Dean Smith, whose legendary stewardship of the North Carolina basketball program made him one of the greatest and most influential coaches in history, died Saturday night after a long battle with dementia. He was 83.
A coaching titan who turned the Tar Heels’ program into one of the most revered in college sports, Smith was also a champion of civil rights who integrated the Atlantic Coast Conference and changed attitudes about race in North Carolina and throughout the South.
A brilliant tactician who introduced basketball to the Four Corners offense and remained an innovative force throughout his career, Smith retired as the winningest coach in Division I history and is still fourth on the all-time wins list.
Read on for more about Smith’s life and career.
1. Smith Died Saturday Night, Surrounded by His Family
Smith’s family announced in a statement Sunday morning that Smith had died Saturday night at his home in Chapel Hill, North Carolina, surrounded by his wife, Linnea, and his five children.
“Coach Dean Smith passed away peacefully the evening of February 7 at his home in Chapel Hill, and surrounded by his wife and five children,” the family said in a statement posted on UNC’s website. “We are grateful for all the thoughts and prayers, and appreciate the continued respect for our privacy as arrangements are made available to the public. Thank you.”
2. Smith Won 879 Games & 2 National Championships
Smith took over at North Carolina in 1961 and amassed one of the most impressive coaching resumes in sports. He retired after the 1996-97 season with a jaw-dropping 879 wins — the most in history at the time — and two national championships, which the Tar Heels won in 1982 and 1993.
Smith led the Tar Heels to to the Final Four 11 times, the most recent of which was the 1996-97 team he coached in his final season. Only Mike Duke’s Mike Krzyzewski, Smith’s counterpart on the other end of college basketball’s greatest rivalry, went to as many Final Fours.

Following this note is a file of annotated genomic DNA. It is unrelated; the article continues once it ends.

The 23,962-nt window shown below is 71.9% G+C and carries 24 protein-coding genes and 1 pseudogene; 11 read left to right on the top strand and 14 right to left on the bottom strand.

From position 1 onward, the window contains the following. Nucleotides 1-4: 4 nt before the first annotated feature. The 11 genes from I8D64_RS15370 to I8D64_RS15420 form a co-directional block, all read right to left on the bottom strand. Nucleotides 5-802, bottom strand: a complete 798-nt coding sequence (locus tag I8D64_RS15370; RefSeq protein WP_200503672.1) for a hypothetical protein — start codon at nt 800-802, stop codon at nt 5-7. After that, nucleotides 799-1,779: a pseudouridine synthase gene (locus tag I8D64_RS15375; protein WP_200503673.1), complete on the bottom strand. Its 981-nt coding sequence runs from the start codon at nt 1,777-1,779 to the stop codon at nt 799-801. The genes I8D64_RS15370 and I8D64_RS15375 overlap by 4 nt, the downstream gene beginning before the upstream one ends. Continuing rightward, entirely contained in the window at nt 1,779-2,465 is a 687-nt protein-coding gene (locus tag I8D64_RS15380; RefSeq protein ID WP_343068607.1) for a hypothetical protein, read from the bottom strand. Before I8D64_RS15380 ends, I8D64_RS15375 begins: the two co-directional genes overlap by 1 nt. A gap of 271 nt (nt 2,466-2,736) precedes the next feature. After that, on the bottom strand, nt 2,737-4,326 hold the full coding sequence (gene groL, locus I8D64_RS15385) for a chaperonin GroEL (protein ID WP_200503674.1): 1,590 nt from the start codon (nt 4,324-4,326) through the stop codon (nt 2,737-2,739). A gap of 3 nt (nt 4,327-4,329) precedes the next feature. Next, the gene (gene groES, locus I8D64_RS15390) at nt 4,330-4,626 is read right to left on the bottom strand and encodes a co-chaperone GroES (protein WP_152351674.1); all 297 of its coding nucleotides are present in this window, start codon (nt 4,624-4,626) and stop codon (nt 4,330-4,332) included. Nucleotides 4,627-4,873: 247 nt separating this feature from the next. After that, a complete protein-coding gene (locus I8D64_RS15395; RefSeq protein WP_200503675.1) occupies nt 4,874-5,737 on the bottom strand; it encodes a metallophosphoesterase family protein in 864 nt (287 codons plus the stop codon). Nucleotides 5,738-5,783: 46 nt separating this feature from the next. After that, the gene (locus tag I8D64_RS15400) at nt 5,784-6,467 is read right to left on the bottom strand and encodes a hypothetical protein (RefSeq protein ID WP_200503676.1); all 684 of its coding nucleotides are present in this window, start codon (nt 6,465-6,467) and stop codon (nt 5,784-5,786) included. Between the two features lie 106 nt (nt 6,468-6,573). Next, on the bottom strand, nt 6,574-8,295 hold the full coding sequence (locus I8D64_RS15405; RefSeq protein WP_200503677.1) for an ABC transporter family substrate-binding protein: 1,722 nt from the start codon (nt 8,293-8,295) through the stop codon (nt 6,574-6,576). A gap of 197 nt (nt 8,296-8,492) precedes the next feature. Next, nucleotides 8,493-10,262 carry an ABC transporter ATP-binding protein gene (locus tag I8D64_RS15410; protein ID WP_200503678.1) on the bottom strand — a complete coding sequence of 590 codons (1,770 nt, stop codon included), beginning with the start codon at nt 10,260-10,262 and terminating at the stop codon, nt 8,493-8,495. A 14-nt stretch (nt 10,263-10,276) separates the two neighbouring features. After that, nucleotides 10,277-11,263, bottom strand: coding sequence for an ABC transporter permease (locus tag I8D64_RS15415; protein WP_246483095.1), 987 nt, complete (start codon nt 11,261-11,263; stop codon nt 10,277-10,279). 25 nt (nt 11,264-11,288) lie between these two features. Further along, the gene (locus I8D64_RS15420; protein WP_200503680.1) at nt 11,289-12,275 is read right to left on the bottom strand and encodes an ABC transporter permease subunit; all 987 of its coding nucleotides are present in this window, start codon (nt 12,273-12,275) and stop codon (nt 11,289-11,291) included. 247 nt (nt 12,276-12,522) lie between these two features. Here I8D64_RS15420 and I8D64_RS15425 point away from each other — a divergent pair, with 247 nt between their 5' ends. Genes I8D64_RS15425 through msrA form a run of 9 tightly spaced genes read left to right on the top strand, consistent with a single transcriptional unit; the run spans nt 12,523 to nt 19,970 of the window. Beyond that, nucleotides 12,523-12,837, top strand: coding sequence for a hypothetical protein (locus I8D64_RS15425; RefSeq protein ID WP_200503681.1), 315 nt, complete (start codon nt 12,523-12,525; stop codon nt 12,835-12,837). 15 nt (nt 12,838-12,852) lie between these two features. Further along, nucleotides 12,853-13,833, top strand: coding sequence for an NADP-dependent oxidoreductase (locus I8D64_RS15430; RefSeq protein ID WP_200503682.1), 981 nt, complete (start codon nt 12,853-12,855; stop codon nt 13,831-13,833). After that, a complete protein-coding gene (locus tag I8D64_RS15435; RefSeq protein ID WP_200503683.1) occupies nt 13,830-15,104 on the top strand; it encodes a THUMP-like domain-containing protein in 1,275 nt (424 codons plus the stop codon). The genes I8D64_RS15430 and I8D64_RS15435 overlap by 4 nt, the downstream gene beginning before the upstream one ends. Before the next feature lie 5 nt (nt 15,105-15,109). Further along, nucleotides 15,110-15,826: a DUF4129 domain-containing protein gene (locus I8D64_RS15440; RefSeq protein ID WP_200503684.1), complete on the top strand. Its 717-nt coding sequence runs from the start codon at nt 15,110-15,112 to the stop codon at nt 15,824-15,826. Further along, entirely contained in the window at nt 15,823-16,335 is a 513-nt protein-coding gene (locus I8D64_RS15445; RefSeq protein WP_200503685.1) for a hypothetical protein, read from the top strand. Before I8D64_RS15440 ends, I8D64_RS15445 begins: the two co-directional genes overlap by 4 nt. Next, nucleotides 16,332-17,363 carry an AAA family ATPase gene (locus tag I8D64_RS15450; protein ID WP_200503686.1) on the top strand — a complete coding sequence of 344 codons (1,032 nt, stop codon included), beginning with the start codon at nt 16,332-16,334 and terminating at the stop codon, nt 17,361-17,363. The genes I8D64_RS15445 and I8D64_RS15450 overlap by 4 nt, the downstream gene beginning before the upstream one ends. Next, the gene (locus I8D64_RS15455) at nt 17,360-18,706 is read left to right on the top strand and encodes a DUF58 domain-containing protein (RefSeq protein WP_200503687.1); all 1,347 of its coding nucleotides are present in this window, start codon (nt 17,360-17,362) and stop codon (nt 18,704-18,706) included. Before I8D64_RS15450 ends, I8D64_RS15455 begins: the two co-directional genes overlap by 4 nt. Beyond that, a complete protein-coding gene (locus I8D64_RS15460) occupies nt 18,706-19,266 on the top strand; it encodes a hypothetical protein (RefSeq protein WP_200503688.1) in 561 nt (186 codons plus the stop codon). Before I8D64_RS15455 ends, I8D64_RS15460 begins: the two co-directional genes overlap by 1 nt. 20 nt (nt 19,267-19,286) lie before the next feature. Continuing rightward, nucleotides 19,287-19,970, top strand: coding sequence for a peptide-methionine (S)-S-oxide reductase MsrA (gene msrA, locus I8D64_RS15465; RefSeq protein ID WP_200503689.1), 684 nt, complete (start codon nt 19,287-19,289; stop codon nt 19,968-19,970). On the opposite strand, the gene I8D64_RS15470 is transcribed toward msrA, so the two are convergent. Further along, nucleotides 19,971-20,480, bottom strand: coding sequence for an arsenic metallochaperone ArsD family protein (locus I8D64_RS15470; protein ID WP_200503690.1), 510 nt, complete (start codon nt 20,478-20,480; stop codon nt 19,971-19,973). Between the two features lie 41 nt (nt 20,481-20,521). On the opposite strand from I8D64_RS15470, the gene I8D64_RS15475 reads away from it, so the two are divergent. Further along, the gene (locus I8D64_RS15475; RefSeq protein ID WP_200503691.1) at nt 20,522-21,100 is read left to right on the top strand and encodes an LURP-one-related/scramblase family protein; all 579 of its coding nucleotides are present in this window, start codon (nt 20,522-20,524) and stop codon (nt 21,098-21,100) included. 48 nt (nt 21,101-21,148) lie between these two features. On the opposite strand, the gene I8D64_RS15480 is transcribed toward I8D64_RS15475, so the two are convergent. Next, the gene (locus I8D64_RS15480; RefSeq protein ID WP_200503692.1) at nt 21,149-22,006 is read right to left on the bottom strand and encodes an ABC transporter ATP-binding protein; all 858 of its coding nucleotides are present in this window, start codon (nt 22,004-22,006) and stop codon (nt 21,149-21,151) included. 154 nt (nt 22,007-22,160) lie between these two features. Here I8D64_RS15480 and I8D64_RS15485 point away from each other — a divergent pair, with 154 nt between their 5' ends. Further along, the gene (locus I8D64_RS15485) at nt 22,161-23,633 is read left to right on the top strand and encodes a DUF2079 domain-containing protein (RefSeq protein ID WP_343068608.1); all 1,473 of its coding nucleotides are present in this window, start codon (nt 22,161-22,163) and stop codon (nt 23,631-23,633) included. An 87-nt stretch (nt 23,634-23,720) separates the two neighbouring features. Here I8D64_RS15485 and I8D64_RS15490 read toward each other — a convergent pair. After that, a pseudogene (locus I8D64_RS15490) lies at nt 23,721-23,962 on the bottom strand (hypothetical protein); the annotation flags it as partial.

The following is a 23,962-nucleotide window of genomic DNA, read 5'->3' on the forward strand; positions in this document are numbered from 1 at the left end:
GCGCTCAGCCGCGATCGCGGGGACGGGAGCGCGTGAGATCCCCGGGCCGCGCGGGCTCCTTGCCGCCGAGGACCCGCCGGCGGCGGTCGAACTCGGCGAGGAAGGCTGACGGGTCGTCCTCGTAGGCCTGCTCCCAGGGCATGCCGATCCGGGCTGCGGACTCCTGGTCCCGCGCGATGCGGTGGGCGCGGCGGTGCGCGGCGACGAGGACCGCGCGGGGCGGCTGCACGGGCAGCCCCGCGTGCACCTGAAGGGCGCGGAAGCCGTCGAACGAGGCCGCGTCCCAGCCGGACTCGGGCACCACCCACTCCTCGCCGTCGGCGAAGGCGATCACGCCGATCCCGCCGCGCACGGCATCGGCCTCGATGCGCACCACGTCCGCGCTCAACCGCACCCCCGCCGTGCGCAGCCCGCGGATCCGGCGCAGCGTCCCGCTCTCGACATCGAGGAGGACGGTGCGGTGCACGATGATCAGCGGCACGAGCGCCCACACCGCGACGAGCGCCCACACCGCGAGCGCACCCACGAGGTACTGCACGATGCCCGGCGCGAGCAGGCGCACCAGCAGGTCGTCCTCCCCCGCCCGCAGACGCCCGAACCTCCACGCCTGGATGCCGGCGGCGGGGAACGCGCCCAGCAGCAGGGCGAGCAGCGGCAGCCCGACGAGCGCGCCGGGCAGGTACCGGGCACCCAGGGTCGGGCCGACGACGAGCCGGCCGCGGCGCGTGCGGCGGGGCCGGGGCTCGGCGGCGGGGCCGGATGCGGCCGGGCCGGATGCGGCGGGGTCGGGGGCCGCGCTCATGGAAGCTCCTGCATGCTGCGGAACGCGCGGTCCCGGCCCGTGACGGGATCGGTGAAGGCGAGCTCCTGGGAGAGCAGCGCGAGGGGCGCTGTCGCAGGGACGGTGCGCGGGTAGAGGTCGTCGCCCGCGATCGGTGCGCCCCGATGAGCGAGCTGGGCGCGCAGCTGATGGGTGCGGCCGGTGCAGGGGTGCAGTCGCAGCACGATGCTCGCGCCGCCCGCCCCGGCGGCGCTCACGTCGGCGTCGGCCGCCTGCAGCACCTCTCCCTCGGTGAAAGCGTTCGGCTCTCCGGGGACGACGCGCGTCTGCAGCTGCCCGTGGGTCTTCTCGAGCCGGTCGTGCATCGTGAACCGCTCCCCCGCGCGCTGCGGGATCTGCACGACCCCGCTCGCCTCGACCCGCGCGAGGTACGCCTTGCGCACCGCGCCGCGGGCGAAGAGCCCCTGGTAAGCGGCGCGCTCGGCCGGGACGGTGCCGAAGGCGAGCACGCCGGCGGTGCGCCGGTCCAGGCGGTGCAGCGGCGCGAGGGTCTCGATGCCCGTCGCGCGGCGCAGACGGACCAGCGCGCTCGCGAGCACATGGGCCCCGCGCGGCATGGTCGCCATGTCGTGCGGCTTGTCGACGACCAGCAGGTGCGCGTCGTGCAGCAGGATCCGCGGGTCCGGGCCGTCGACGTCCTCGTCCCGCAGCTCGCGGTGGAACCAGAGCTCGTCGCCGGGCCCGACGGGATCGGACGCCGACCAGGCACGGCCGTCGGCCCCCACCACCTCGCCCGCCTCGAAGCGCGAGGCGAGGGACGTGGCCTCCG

Smith led the Tar Heels to an astounding 27 straight 20-win seasons, coaching a slew of All-Americans and future Hall of Famers that included Michael Jordan, James Worthy, Bob McAdoo and Billy Cunningham.
He was inducted into the basketball Hall of Fame in 1983 and coached for 14 more years, earning his place on a short list of the greatest ever to patrol a sideline.
3. Smith Broke Adolph Rupp’s Career Wins Record in 1997
Smith tied Adolph Rupp’s career wins record in the first round of the 1997 NCAA tournament against Fairfield — a game the top-seeded Tar Heels trailed at the half before rallying past the 16th-seeded Stags. He won No. 877 in the second round against Colorado, then won No.s 878 and 879 in the Sweet 16 and Elite Eight, respectively.
Only Krzyzewski, Bob Knight and Jim Boeheim have more wins among Division I coaches.
4. Smith Was Married Twice & Had 5 Children
Smith was married twice — to Ann Cleavinger from 1954 to 1974 and to the former Linnea Weblemoe since 1976.
When her husband was unable to accept the Presidential Medal of Freedom bestowed by President Barack Obama, Linnea Smith accepted on behalf of her husband. The honor was presented at the White House in Washington, D.C., November 20, 2013.
Linnea Smith had two daughters with Dean Smith, Kristen and Kelly. The two were married in 1976. Smith and his first wife had three children: Sharon, Sandy and Scott.
5. Smith Had Been Suffering From Dementia
Smith had been suffering since at least 2007 from dementia — a struggling chronicled in a 2014 ESPN profile by Tommy Tomlinson.
Here’s how Tomlinson described the toll the disease had taken on Smith:
Here is the special cruelty of it: The connector has become disconnected. The man who held the family together has broken off and drifted away. He is a ghost in clothes, dimmed by a disease that has no cure. Even the people closest to him sometimes slip into the past tense: Coach Smith was. They can’t help it. They honor him with what amounts to an open-ended eulogy. At the same time, they keep looking for a crack in the curtains. They do what people do when faced with the longest goodbye. They do the best they can.